At a time when startups are mushrooming in India, a few desi companies have already gone far ahead in the race. Flipkart
are making news in the US owing to the competition they pose to their US counterparts Amazon
While speaking to Business Insider
at the World Economic Forum
recently, Gita Gopinath
who is permanent faculty at Harvard University
's Economics department, said – “I see an upward trend in the Indian Economy
with higher FDI coming in, especially in new businesses. Companies like Flipkart and Ola are talked about in the U.S. and for all the right reasons.”
Gopinath is the third woman to have become a permanent professor at the prestigious Harvard
University’s Economic Department. The post also makes her the first Indian after Nobel laureate Amartya Sen
to receive such an honour.
While reacting to the Indian Startup
ecosystem, she further added – “Companies like Flipkart and Ola might be termed as ‘copycat companies’ born out of ideas that have worked abroad but they are being commended for giving a stiff competition to their U.S. counterparts namely Amazon and Uber.”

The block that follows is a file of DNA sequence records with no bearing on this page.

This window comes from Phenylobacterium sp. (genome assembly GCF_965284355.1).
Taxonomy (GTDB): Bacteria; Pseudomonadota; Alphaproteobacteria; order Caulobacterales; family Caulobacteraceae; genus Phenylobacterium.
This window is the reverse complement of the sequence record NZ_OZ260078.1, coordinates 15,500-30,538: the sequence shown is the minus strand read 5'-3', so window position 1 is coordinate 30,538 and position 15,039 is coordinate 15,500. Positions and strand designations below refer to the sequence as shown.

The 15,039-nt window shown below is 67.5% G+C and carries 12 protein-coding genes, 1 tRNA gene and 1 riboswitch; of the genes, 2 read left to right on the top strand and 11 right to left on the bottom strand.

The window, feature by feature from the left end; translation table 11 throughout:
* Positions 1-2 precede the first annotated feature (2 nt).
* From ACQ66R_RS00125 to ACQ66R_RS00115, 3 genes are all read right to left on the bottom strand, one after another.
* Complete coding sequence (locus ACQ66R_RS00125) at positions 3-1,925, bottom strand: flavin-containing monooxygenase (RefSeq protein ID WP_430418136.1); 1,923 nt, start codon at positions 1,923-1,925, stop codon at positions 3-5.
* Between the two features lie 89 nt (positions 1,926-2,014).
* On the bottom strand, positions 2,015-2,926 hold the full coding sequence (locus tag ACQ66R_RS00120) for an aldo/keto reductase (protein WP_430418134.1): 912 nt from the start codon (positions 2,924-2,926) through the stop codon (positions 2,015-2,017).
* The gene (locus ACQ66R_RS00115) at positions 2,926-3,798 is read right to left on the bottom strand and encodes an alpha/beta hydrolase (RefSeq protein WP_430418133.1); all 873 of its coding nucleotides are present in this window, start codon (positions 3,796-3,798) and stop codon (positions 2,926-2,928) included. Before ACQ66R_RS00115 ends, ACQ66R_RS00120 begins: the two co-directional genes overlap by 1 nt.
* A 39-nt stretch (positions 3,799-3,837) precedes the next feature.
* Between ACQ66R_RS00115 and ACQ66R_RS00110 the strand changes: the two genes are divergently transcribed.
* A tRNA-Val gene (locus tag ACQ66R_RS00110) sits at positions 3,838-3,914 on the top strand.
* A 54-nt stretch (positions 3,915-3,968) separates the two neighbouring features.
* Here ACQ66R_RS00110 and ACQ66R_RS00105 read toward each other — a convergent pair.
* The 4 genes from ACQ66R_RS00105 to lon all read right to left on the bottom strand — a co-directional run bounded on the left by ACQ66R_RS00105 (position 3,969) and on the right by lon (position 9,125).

stressed on the need for domestic investment to further push the Indian economy
on a progressive path. "We need to realise that entrepreneurship is not necessarily increasing employment. The concrete economic reforms such as GST tax, biometrics for payments, fiscal federalism, Unique Identification Number
ie. Aadhaar are transforming the country’s economy. While it is encouraging to see FDI increasing, the real change will come with domestic private investment increasing in the country."
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This woman of strength also called for increased women
participation in the workforce while identifying the challenges they have to face.
She concluded by saying - "The awareness has increased about the need to increase women participation in the workplace, but there are no amenities to assure that. Women need to feel safe when they go to work and this disparity is growing in urban and rural areas. Women need to be given the same opportunities in every sector, and there’s a long way to go."
Picture credits: World Economic Forum